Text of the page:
States have the option to enact stricter laws, as Minnesota did in requiring children between 13 and 17 to undergo background checks.

This provides yet another means for the FBI and other federal agencies to collect biometric data on millions of Americans.

In 2014, the FBI rolled out a nationwide facial recognition program. According to information obtained by Georgetown Law last year, the Next Generation Identification Interstate Photo System (NGI-IPS), already contains some 25 million state and federal criminal photos, mostly mugshots shared by state and local law enforcement agencies. Photos remain in the system even if a court never convicts the individual of a crime.

As we’ve reported, the feds also collect information for NGI-IPS from other sources, including the TSA airport programs, and all of the photos and fingerprints collected from childcare providers for background checks.

According to the EFF, the FBI’s NGI database stores civil and criminal fingerprints together.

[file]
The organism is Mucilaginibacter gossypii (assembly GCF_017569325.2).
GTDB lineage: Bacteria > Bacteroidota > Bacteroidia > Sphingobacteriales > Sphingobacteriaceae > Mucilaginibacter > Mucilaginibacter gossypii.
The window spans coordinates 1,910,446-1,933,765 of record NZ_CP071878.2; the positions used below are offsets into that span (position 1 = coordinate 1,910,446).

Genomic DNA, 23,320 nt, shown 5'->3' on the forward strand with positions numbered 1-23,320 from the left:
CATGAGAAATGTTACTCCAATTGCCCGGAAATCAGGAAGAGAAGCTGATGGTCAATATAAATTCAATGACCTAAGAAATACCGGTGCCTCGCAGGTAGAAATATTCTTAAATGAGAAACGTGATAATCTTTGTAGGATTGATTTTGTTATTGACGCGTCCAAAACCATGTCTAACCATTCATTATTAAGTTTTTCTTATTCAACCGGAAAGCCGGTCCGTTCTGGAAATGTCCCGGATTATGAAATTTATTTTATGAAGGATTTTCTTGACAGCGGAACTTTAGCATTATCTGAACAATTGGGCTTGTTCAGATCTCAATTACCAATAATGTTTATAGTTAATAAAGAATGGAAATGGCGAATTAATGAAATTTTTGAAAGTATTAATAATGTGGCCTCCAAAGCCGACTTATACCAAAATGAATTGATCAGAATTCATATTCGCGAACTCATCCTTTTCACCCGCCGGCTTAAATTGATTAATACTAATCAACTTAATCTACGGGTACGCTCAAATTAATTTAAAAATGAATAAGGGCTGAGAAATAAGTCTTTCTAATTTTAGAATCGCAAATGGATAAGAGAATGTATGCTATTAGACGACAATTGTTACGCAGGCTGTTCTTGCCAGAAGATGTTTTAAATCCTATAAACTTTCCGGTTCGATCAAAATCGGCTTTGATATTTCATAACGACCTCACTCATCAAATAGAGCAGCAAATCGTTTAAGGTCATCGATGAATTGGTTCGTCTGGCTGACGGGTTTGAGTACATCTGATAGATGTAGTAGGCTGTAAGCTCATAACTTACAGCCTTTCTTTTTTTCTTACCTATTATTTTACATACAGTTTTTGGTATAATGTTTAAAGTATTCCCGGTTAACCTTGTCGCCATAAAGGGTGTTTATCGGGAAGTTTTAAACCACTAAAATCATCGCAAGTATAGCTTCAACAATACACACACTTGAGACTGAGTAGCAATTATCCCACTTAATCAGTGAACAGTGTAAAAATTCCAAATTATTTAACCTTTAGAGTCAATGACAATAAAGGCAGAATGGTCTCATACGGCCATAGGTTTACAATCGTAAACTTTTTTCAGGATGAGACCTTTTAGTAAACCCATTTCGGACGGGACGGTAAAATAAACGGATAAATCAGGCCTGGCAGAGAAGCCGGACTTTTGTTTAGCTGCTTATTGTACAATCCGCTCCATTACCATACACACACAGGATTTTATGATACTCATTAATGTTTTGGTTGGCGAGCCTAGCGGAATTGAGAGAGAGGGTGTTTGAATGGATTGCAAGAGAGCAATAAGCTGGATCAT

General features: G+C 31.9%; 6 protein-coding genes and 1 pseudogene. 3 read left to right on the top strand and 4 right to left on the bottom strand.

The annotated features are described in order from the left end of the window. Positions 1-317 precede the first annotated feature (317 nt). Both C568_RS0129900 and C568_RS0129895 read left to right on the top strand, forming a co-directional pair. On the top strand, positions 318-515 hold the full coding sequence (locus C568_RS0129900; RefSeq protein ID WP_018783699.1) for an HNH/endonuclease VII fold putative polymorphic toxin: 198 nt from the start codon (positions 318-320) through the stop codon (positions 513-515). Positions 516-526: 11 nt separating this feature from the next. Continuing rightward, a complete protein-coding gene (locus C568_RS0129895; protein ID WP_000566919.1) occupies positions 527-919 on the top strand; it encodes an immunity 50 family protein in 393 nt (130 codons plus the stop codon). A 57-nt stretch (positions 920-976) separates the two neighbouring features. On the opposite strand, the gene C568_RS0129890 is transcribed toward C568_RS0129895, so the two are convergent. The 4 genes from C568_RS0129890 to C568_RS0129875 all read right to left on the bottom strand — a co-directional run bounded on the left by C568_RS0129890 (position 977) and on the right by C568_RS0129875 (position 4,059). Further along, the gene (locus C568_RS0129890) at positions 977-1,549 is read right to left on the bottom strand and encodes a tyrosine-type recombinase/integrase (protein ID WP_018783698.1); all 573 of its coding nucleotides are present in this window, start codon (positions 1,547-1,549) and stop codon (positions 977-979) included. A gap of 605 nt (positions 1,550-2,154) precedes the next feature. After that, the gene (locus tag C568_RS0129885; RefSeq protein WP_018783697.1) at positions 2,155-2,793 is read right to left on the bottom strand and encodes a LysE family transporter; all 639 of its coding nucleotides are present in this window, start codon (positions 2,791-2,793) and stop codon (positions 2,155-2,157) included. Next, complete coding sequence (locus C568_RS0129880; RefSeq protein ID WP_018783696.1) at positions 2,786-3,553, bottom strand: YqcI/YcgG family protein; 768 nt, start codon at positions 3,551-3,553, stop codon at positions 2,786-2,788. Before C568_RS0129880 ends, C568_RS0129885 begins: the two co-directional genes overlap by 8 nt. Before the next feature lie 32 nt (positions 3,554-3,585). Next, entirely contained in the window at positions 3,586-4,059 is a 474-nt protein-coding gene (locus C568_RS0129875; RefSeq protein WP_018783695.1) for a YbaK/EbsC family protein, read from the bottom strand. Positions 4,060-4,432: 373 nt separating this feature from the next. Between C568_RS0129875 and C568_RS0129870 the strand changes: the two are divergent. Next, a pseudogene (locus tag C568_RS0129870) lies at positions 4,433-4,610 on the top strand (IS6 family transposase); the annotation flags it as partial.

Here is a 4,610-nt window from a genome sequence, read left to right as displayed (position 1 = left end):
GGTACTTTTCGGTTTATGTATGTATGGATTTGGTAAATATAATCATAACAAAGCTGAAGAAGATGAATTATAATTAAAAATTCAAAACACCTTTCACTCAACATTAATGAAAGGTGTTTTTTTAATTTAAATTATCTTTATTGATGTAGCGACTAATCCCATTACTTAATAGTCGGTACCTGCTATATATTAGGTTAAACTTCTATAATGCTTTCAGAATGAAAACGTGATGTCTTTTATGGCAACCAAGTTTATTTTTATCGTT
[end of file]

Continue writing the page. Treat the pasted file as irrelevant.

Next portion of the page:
“This means that any fingerprints submitted for licensing or for a background check will most likely end up living indefinitely in NGI—to be searched thousands of times a day for any crime, no matter how minor, by over 20,000 law enforcement agencies across the country and around the world.

The FBI claims that the facial recognition database currently separates photos taken for a non-criminal purpose from criminal mugshots. Of course, there’s no guarantee this policy will remain in place. Even if it does, it still raises significant privacy concerns. if a person is ever arrested for any crime, even if they are never convicted, their non-criminal photographs will be combined with their criminal record and will become fair game for the same criminal database searches as any mugshot photo.